A research team from Oregon State University has successfully used nanotechnology to deliver chemicals directly to a cancerous tumor.
So far the technology has only been used in animals. But as Kristian Foden-Vencil reports, the hope is that one day it can be used to deliver medicines to tumors in humans.
At the center of the discovery is a peptide specially designed by the Oregon company ‘Gene Tools.’
The peptide can travel around the body, then attach to a cancer cell by targeting its low pH level. A special camera has photographed the peptides on the tumor.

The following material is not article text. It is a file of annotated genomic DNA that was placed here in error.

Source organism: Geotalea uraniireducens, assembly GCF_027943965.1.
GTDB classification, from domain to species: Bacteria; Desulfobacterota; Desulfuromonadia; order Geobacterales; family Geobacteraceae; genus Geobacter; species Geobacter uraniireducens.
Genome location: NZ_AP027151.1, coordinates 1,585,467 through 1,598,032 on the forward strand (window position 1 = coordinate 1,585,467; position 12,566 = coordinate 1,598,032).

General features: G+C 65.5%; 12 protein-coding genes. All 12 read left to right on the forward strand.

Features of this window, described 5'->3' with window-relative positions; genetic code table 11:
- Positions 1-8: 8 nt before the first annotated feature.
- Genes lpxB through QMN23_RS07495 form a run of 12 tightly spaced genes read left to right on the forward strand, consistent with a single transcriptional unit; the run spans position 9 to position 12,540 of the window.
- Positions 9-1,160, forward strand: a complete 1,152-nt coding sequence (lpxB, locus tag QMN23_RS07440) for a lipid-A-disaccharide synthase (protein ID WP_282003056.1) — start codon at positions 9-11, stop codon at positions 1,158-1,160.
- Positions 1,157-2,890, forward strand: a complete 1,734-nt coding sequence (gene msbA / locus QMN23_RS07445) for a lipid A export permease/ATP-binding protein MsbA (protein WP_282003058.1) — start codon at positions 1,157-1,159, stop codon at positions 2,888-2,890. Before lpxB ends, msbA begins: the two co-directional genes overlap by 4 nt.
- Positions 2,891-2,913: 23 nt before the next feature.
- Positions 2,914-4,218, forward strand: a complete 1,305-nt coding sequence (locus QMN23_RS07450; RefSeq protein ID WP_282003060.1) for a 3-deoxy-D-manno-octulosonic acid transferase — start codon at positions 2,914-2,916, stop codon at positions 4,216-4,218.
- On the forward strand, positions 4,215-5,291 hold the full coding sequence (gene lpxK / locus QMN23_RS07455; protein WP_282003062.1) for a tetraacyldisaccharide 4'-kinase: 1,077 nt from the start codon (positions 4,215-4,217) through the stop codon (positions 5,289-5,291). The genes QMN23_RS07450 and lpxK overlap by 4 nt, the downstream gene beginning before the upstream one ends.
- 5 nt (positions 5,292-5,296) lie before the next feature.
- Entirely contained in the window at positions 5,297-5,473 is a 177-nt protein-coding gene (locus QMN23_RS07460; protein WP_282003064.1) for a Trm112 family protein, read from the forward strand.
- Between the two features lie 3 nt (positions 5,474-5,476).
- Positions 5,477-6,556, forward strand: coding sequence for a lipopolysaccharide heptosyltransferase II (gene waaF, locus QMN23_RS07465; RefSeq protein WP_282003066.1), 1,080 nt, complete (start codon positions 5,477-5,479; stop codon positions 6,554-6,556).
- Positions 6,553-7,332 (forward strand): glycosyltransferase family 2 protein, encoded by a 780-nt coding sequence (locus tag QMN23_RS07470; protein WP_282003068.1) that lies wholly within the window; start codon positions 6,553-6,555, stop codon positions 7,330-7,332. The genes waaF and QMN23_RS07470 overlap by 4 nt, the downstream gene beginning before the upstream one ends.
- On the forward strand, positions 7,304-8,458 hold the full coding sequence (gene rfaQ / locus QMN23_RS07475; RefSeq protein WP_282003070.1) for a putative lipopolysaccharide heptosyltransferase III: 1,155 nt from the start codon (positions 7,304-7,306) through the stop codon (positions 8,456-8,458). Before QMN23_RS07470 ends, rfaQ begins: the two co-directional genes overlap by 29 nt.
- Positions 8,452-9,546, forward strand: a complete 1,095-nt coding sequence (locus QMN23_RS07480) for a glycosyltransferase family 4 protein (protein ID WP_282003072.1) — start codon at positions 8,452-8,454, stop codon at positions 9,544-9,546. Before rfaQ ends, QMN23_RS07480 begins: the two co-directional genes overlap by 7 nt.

OSU researcher John Mata says one day this technique could eradicate the need for the ‘cut, poison and burn’ approach that’s currently used to kill a tumor.
John Mata: “This was the first step in showing very clearly that we could make a molecule accumulate in tumors fairly specifically. Now we’re going to attach very specific therapies that will cause that tumor to die.”
Results of the research will be published in the December issue of the journal ‘Nanomedicine.’